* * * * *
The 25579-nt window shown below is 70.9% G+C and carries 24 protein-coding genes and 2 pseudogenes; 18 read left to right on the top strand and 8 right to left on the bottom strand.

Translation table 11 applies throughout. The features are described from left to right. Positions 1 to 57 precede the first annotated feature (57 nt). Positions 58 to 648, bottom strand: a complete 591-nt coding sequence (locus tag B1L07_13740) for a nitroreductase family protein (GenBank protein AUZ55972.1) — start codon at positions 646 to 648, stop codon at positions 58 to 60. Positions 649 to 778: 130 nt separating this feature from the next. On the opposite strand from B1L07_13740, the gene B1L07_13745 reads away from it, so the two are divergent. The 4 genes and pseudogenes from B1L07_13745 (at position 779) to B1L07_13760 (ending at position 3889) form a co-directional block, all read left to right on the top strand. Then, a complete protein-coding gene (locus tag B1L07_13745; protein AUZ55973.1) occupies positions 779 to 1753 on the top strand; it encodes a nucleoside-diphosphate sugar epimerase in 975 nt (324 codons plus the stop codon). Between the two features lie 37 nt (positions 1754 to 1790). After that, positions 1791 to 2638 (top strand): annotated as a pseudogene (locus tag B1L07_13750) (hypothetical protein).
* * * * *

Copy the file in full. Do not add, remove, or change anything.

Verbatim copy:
The 25579-nt window shown below is 70.9% G+C and carries 24 protein-coding genes and 2 pseudogenes; 18 read left to right on the top strand and 8 right to left on the bottom strand.

Translation table 11 applies throughout. The features are described from left to right. Positions 1 to 57 precede the first annotated feature (57 nt). Positions 58 to 648, bottom strand: a complete 591-nt coding sequence (locus tag B1L07_13740) for a nitroreductase family protein (GenBank protein AUZ55972.1) — start codon at positions 646 to 648, stop codon at positions 58 to 60. Positions 649 to 778: 130 nt separating this feature from the next. On the opposite strand from B1L07_13740, the gene B1L07_13745 reads away from it, so the two are divergent. The 4 genes and pseudogenes from B1L07_13745 (at position 779) to B1L07_13760 (ending at position 3889) form a co-directional block, all read left to right on the top strand. Then, a complete protein-coding gene (locus tag B1L07_13745; protein AUZ55973.1) occupies positions 779 to 1753 on the top strand; it encodes a nucleoside-diphosphate sugar epimerase in 975 nt (324 codons plus the stop codon). Between the two features lie 37 nt (positions 1754 to 1790). After that, positions 1791 to 2638 (top strand): annotated as a pseudogene (locus tag B1L07_13750) (hypothetical protein).